mshusband wrote:Absolutely right on with my thoughts too Gordon.
Time with deoxygenated blood is what is the problem (causes dead blood/iron to build up which the immune system attacks and hurts the CNS next to it since the jugulars and azygous are right next to the CNS (often passing through it)).
CCSVI is what causes that deoxygenated blood in those areas.
The body heals itself (or finds new pathways and relearns) IN TIME ... so stop the deoxygenated blood early enough in the MS process and the body should heal (again IN TIME) ...
I don't think it's more complicated than that ...
concerned wrote:Giving people a dangerous procedure for a condition that may or may not exist outside of a controlled study is probably unethical.
nicknewf wrote:concerned wrote:Giving people a dangerous procedure for a condition that may or may not exist outside of a controlled study is probably unethical.
at what point do we get the comfort that (a) this is only as dangerous as angioplasty; (b) the condition exists.
From the testimony in Canadian parliament this week; 1000 people have been tested and 500 people treated - albeit not all in the trial setting. Was all of this untrial treatment - unethical. The patients sound generally better off, and rarely worse off, informed of the risk and responsible for their own care.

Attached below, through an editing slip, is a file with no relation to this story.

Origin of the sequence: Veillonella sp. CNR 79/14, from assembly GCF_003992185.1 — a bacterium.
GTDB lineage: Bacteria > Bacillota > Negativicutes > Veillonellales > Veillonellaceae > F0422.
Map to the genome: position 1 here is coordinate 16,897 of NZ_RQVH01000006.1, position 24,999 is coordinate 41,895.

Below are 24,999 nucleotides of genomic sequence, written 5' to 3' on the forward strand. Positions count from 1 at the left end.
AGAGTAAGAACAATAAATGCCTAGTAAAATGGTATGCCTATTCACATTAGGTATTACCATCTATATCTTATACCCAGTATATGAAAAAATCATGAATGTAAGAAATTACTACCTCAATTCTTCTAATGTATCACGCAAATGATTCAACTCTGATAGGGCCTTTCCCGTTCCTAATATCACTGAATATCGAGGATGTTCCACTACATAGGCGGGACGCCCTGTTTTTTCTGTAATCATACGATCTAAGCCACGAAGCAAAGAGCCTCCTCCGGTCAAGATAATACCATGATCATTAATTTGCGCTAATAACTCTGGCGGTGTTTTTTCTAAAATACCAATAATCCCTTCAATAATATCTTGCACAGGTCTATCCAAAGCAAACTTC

At what point should the public be satisfied that parallel treatment and research can go forward - as seems to be happening in Albany - but in less specialized research centres (albeit still by qualified NIRs)?
I'm not trying to be flip or argumentative - really looking for your opinion on this.
Well even if it is only as dangerous as angioplasty that is still pretty dangerous and new research is showing that angioplasty is an overused and under-effective surgery. Secondly, when Zamboni or whomever posit a mechanism for venous "reflux" that is accepted by other medical researchers and give a quantifiable measure of "narrowing" or "stenosis" or "reflux" then i think your queries should be answered?
And what is showing that the patients sound generally better off?
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